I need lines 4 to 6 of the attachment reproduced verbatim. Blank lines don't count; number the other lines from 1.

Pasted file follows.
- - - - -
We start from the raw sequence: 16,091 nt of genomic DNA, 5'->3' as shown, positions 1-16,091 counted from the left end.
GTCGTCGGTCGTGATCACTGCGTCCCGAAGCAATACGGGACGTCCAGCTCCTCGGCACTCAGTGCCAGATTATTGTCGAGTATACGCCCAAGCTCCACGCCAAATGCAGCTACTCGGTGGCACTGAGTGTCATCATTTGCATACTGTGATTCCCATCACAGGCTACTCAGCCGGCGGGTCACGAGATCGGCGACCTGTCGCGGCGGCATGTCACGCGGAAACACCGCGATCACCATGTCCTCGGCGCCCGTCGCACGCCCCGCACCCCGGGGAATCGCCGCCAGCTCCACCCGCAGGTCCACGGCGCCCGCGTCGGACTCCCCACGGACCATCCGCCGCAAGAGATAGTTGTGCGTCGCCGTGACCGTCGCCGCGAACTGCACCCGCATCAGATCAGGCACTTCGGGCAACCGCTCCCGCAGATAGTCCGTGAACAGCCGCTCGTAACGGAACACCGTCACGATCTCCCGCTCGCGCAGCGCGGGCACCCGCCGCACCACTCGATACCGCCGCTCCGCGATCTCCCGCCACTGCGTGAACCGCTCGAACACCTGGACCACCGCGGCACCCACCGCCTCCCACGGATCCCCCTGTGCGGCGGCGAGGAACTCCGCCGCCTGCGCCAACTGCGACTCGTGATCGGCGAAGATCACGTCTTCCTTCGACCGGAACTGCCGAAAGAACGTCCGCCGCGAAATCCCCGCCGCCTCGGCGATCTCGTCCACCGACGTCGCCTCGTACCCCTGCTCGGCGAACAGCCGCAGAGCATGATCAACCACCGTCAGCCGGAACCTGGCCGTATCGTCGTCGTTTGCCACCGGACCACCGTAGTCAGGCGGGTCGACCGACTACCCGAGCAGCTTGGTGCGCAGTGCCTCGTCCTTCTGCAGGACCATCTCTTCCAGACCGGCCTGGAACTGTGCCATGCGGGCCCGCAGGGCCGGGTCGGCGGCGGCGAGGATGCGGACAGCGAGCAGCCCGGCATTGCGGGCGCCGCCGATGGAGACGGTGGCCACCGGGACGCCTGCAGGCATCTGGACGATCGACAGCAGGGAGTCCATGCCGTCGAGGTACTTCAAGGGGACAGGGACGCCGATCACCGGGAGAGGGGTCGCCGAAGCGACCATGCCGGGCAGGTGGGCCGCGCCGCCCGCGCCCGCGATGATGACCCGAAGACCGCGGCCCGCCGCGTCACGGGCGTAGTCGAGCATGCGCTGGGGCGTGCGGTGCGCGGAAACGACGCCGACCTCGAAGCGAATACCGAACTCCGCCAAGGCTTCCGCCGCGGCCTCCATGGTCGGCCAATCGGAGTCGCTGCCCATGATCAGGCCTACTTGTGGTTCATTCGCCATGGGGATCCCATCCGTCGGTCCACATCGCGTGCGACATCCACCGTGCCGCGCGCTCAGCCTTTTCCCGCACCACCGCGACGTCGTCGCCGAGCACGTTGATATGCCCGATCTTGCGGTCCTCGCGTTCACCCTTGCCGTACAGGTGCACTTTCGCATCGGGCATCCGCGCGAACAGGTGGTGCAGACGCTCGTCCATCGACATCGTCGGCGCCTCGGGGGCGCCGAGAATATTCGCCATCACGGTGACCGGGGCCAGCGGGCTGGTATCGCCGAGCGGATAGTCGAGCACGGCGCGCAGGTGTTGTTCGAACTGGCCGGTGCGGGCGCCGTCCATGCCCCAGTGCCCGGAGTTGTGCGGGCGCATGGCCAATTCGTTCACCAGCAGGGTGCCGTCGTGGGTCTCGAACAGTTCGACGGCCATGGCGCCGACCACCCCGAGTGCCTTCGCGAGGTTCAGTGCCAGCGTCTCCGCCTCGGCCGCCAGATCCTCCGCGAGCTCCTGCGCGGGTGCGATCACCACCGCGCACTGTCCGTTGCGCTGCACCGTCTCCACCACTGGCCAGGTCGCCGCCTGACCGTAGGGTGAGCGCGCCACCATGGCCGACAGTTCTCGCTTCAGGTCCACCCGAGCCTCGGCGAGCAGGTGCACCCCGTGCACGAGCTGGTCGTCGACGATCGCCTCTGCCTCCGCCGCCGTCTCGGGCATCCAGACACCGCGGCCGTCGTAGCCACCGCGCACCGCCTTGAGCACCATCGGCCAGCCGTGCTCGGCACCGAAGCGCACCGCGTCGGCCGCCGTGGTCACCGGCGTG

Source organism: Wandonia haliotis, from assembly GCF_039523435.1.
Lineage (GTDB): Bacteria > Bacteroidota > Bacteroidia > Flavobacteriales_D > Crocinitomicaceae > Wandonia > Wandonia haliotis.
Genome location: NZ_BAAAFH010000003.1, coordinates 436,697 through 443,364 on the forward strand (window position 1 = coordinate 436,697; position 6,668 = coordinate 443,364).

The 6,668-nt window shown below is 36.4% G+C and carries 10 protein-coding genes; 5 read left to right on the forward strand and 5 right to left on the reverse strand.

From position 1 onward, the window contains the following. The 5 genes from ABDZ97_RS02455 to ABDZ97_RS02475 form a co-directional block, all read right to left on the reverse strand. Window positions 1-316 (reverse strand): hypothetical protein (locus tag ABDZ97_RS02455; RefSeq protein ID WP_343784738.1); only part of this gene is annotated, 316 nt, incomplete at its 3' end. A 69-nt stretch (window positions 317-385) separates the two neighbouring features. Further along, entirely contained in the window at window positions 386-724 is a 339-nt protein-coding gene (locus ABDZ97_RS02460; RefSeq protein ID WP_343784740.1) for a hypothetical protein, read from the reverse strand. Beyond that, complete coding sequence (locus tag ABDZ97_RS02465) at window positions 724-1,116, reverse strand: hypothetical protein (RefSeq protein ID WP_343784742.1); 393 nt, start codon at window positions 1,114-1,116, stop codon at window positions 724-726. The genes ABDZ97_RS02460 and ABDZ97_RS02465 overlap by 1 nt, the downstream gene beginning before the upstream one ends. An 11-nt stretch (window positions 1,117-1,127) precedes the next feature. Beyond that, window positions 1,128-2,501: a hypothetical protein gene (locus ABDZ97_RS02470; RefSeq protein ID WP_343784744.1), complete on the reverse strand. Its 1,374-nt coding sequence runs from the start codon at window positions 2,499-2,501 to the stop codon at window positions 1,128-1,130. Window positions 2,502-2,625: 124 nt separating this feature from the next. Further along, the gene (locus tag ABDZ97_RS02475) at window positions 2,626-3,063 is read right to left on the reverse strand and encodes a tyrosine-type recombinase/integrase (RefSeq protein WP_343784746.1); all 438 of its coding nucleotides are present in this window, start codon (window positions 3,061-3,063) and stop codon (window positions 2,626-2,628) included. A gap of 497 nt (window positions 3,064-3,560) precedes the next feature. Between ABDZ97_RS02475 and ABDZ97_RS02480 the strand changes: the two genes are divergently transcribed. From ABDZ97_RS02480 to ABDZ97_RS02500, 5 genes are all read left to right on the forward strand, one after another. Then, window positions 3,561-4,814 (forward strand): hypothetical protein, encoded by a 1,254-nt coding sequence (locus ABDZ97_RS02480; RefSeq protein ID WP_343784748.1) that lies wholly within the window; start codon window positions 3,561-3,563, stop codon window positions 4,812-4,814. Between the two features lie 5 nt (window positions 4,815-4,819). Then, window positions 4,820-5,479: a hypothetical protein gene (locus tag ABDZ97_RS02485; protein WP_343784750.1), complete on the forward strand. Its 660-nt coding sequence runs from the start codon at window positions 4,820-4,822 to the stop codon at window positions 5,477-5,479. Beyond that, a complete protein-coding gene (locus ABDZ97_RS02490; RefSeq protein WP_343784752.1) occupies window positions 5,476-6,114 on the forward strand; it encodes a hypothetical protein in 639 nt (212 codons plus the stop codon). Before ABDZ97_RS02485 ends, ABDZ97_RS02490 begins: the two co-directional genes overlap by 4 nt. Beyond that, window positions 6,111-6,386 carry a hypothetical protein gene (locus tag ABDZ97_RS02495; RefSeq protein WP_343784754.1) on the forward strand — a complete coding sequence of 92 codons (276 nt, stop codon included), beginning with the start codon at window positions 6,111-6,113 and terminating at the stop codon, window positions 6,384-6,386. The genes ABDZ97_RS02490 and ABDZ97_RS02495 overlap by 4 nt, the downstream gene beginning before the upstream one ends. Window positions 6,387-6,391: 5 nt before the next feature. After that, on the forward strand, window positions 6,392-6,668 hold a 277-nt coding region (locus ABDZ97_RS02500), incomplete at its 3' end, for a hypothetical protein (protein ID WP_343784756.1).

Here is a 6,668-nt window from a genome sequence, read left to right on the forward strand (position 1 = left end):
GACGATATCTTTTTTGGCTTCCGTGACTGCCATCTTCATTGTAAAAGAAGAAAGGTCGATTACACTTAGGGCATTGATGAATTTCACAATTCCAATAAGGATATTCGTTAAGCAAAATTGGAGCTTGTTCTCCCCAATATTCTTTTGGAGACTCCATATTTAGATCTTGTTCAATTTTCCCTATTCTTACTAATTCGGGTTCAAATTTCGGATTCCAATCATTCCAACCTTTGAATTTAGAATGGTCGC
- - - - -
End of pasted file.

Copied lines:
Lineage (GTDB): Bacteria > Bacteroidota > Bacteroidia > Flavobacteriales_D > Crocinitomicaceae > Wandonia > Wandonia haliotis.
Genome location: NZ_BAAAFH010000003.1, coordinates 436,697 through 443,364 on the forward strand (window position 1 = coordinate 436,697; position 6,668 = coordinate 443,364).

The 6,668-nt window shown below is 36.4% G+C and carries 10 protein-coding genes; 5 read left to right on the forward strand and 5 right to left on the reverse strand.